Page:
What Causes Wisdom Teeth Swelling?
Wisdom teeth swelling can be a sign of infection, tooth decay, poor gum health, or it could be the result of having a wisdom tooth pulled. When dealing with tooth symptoms like swelling, pain, and sensitivity, it’s important to take action right away to avoid serious consequences. Take a look at the following conditions that are associated with wisdom teeth swelling and learn how these conditions should be treated to prevent long-term damage.
Tooth abscesses are one of the leading causes of swelling in the gums and can even cause the side of one’s face or jaw to become obviously swollen. An abscess is a pocket or sac of tissue in the gums, usually near or against a tooth, that become filled with pus. This pocked develops as the result of tooth decay or breakage, or even wounds in the gums, that allow bacteria into the gums where it becomes trapped. The bacteria begin to thrive and eventually an abscess forms. Where a wisdom tooth is concerned, the abscess could be the result of failing to properly clean the tooth, in which case bacteria will eventually erode the tooth’s enamel and dentin, and then find its way down to the pup and root of the tooth where infection will spread. Wisdom teeth that have only partially erupted from the gums are much more likely to become infected because the flap of skin caused by the partial eruption makes for the perfect environment for bacteria to hide out and thrive. This flap of skin also makes it much easier to clean the tooth properly which increases the chances of tooth decay.
An abscess can sometimes be seen on the side of the gums as a bubble-like growth, but this is not always the case. In reality, the abscess could be very deep inside the gums or even in the jaw bone. In most cases, the major symptoms of an abscess are extreme sensitivity, pain, throbbing, sharp/stabbing pains, swelling, and redness of the gums near the affected tooth. When it comes to treating an abscess, which involves a round of antibiotics and physically puncturing/draining the abscess sac, most doctors will recommend that the tooth be saved, if possible. This involves a procedure called a root canal, in which the tooth is drilled into, the pulp and roots are removed, the abscess is drained, and then the inside of the tooth is filled.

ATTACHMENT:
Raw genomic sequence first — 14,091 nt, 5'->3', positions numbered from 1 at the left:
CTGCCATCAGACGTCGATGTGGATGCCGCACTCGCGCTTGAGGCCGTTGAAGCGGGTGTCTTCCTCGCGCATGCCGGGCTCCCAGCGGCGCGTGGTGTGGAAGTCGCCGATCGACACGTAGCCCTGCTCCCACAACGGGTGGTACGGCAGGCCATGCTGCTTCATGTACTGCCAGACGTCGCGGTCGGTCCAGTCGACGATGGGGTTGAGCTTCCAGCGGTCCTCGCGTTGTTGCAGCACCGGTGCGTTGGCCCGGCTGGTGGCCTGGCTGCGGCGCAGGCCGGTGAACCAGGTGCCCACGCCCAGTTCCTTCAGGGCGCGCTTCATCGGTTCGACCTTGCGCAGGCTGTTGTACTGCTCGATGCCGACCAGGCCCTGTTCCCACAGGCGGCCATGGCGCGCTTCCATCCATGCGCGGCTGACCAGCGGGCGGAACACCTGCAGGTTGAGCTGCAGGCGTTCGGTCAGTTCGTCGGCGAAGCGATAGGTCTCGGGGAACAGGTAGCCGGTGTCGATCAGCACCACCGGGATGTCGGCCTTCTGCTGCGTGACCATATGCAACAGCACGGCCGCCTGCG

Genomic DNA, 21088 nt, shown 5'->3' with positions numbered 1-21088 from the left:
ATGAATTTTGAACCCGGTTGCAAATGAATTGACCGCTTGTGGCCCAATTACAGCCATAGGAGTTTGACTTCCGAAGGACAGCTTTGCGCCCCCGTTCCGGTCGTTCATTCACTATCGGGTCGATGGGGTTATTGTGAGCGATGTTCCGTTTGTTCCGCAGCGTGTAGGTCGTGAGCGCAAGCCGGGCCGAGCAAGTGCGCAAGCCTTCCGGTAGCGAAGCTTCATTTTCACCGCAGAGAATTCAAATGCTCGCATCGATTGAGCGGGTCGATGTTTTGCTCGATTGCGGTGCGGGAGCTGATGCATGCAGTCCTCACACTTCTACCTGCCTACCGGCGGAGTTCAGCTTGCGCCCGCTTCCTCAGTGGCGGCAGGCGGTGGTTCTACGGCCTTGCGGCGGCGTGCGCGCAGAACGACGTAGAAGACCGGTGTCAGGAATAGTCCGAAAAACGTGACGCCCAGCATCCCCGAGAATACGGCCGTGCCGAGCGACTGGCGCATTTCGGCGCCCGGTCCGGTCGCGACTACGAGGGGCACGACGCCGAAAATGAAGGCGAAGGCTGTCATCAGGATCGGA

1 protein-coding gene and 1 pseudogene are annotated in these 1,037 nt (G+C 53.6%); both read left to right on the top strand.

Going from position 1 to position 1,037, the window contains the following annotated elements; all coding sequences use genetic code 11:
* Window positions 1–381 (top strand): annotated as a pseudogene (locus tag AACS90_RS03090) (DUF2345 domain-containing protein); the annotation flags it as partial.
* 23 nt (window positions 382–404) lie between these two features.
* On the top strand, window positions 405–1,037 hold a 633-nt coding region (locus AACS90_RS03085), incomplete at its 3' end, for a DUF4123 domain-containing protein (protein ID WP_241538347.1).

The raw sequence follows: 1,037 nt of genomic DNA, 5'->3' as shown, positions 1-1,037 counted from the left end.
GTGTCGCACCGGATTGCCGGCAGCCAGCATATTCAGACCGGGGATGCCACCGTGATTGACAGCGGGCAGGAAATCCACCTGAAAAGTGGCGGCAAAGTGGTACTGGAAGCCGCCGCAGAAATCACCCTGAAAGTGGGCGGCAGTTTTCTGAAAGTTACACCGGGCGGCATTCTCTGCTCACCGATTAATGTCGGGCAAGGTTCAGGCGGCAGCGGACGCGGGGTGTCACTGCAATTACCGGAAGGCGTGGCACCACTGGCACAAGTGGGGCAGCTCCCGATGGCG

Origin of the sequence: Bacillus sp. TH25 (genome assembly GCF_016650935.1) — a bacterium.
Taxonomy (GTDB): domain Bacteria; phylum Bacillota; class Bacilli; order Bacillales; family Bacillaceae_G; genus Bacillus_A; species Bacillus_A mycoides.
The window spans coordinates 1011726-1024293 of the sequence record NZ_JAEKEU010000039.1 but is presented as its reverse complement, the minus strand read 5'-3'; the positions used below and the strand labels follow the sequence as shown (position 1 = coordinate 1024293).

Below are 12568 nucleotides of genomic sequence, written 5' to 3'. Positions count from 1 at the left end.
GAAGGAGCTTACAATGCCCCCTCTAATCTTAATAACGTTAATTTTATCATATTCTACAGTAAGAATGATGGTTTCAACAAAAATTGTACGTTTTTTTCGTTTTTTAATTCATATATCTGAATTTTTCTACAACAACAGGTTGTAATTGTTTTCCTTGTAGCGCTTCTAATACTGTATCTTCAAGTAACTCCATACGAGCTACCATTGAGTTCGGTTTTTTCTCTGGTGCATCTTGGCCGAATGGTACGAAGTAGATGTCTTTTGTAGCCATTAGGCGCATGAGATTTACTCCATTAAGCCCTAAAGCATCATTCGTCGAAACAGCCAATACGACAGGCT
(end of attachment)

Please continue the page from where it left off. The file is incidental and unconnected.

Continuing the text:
However, when the infection occurs in a wisdom tooth, most dentists will not recommend a root canal because wisdom teeth are largely unnecessary and are most likely to cause problems later in life, such as tooth crowding, excessive decay, and further increasing the risk of infection. Therefore the most recommended treatment for an infection wisdom tooth is to simply pull the tooth.
Gum disease is another possible cause behind wisdom teeth swelling. Gum disease is most often caused by neglecting to properly clean the teeth, gums, and mouth. When food particles build up on the teeth, they also trap bacteria and form a thick, sticky substance called plaque. Over time the plaque hardens into what we call tartar. Tartar can easily become an abrasive and irritating substance for the gums because the heaviest tartar buildup usually occurs at the point on a tooth where the gums stop.
Inflammation is the first clue that things are not right with one’s gums and is very likely to occur around the wisdom teeth where excessive tartar is likely to build up simply because this area is so hard to reach with a standard tooth brush. The symptoms associated with gum disease include a change in the color of the gums (usually a dark red or purple-ish color), swelling, tightness, shiny texture, sores in the mouth, persistent bad breath, and usually some degree of discomfort such as tenderness when chewing or brushing and bleeding. Over a long period of time, one might even notice that their gums are receding which causes the teeth to look longer.
Wisdom Tooth Removal
Recent tooth removal is another common cause of wisdom teeth swelling. There are many reasons why people opt to have their wisdom teeth removed—from overcrowding, to decay, to abnormal tooth growth and development. Having the teeth removed can be a simple, straightforward process or it could involve the surgical removal of the tooth, especially if it is only partially erupted or impacted into a neighboring tooth.
Once a wisdom tooth is removed, it is normal to expect a bit of swelling due to the stress in which the tissues have recently undergone. An ice pack can be applied to one’s cheek to reduce facial swelling. Overall, the swelling should improve a few days after the procedure. It is important to relax the jaw and to avoid eating hard or crunchy foods that may cause additional stress on the jaw. Anti-inflammatory medication such as ibuprofen is an excellent way to cut down on the pain as well as reduce the signs of inflammation, such as welling, tightness, tenderness, and irritation.
If swelling continues to worsen or does not get better after a few days, it may be possible that the extraction site is not healing as it should, or it may even be a sign that an infection is brewing. Other signs of infection include fever, excessive redness, and pus leakage from the extraction site.